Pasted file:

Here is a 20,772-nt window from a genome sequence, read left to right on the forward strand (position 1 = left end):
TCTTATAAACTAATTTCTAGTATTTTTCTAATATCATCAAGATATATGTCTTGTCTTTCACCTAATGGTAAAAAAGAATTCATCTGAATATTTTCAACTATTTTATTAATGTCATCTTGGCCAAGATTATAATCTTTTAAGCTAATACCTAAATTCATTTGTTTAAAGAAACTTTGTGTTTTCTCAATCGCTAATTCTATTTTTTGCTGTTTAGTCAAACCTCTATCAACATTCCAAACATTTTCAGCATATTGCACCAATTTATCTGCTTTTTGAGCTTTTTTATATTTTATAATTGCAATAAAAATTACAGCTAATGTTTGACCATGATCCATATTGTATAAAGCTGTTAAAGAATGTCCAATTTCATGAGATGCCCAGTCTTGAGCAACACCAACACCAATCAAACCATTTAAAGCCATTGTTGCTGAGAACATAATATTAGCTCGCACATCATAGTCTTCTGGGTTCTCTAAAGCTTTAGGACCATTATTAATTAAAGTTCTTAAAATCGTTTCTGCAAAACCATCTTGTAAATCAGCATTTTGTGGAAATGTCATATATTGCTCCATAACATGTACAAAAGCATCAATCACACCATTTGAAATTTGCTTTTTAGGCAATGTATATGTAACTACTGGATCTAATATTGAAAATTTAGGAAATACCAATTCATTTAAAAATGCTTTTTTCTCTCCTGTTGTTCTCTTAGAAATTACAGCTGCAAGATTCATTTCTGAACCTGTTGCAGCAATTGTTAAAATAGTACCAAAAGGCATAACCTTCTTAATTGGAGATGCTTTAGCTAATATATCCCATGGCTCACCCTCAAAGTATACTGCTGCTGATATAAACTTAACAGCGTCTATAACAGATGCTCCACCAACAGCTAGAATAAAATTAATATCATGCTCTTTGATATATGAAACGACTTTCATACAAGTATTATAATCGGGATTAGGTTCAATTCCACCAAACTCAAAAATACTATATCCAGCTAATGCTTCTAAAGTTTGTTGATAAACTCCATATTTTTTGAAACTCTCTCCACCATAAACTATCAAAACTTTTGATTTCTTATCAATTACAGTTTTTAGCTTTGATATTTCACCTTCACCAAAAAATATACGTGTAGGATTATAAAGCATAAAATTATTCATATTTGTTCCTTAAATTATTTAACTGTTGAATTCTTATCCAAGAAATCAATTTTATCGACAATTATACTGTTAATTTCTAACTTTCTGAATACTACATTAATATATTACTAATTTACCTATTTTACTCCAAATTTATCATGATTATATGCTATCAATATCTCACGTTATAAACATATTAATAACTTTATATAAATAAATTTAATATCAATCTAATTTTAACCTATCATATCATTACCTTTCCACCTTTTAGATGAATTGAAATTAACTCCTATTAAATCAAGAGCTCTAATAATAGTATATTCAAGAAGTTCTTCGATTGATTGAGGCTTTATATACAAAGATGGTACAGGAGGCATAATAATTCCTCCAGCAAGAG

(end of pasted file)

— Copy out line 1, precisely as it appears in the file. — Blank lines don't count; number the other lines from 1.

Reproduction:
Here is a 20,772-nt window from a genome sequence, read left to right on the forward strand (position 1 = left end):